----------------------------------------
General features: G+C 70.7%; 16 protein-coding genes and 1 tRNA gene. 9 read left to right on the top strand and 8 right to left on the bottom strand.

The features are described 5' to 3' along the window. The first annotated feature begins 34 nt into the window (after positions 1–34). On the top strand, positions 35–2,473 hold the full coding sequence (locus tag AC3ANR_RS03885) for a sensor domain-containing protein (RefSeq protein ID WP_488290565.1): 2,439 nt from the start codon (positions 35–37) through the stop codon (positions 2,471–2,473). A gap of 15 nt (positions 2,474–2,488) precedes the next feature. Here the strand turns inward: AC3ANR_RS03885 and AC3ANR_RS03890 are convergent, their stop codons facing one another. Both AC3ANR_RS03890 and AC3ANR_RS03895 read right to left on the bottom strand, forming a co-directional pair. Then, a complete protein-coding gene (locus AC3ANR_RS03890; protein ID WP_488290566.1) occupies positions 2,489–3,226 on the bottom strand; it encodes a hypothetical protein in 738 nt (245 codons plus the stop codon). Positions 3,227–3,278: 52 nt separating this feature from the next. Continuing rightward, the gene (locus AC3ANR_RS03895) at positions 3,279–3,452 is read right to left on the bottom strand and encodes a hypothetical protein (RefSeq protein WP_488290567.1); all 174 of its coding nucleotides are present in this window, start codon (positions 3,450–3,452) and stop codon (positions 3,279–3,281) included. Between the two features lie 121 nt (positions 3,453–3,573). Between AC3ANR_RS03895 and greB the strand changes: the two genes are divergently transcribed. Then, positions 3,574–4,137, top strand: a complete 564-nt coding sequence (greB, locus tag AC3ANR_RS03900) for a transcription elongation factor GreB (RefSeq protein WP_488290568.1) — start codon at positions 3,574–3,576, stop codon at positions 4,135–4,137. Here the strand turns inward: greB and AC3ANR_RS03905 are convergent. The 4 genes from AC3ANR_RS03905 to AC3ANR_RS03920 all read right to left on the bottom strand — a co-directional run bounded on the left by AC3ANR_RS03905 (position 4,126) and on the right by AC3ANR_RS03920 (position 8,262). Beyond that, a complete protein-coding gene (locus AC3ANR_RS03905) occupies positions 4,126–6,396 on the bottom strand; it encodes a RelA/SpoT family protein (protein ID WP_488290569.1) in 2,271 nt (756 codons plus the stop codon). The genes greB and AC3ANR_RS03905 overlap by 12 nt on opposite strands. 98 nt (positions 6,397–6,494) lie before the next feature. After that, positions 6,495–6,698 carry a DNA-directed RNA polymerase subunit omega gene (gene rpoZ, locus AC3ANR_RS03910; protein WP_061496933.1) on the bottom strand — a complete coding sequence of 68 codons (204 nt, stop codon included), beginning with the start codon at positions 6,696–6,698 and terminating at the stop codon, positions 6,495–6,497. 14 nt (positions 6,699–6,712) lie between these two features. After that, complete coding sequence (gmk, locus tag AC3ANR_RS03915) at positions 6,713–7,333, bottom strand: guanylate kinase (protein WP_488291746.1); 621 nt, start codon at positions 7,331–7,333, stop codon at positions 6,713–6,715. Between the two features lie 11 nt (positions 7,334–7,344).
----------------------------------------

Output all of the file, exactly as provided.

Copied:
General features: G+C 70.7%; 16 protein-coding genes and 1 tRNA gene. 9 read left to right on the top strand and 8 right to left on the bottom strand.

The features are described 5' to 3' along the window. The first annotated feature begins 34 nt into the window (after positions 1–34). On the top strand, positions 35–2,473 hold the full coding sequence (locus tag AC3ANR_RS03885) for a sensor domain-containing protein (RefSeq protein ID WP_488290565.1): 2,439 nt from the start codon (positions 35–37) through the stop codon (positions 2,471–2,473). A gap of 15 nt (positions 2,474–2,488) precedes the next feature. Here the strand turns inward: AC3ANR_RS03885 and AC3ANR_RS03890 are convergent, their stop codons facing one another. Both AC3ANR_RS03890 and AC3ANR_RS03895 read right to left on the bottom strand, forming a co-directional pair. Then, a complete protein-coding gene (locus AC3ANR_RS03890; protein ID WP_488290566.1) occupies positions 2,489–3,226 on the bottom strand; it encodes a hypothetical protein in 738 nt (245 codons plus the stop codon). Positions 3,227–3,278: 52 nt separating this feature from the next. Continuing rightward, the gene (locus AC3ANR_RS03895) at positions 3,279–3,452 is read right to left on the bottom strand and encodes a hypothetical protein (RefSeq protein WP_488290567.1); all 174 of its coding nucleotides are present in this window, start codon (positions 3,450–3,452) and stop codon (positions 3,279–3,281) included. Between the two features lie 121 nt (positions 3,453–3,573). Between AC3ANR_RS03895 and greB the strand changes: the two genes are divergently transcribed. Then, positions 3,574–4,137, top strand: a complete 564-nt coding sequence (greB, locus tag AC3ANR_RS03900) for a transcription elongation factor GreB (RefSeq protein WP_488290568.1) — start codon at positions 3,574–3,576, stop codon at positions 4,135–4,137. Here the strand turns inward: greB and AC3ANR_RS03905 are convergent. The 4 genes from AC3ANR_RS03905 to AC3ANR_RS03920 all read right to left on the bottom strand — a co-directional run bounded on the left by AC3ANR_RS03905 (position 4,126) and on the right by AC3ANR_RS03920 (position 8,262). Beyond that, a complete protein-coding gene (locus AC3ANR_RS03905) occupies positions 4,126–6,396 on the bottom strand; it encodes a RelA/SpoT family protein (protein ID WP_488290569.1) in 2,271 nt (756 codons plus the stop codon). The genes greB and AC3ANR_RS03905 overlap by 12 nt on opposite strands. 98 nt (positions 6,397–6,494) lie before the next feature. After that, positions 6,495–6,698 carry a DNA-directed RNA polymerase subunit omega gene (gene rpoZ, locus AC3ANR_RS03910; protein WP_061496933.1) on the bottom strand — a complete coding sequence of 68 codons (204 nt, stop codon included), beginning with the start codon at positions 6,696–6,698 and terminating at the stop codon, positions 6,495–6,497. 14 nt (positions 6,699–6,712) lie between these two features. After that, complete coding sequence (gmk, locus tag AC3ANR_RS03915) at positions 6,713–7,333, bottom strand: guanylate kinase (protein WP_488291746.1); 621 nt, start codon at positions 7,331–7,333, stop codon at positions 6,713–6,715. Between the two features lie 11 nt (positions 7,334–7,344).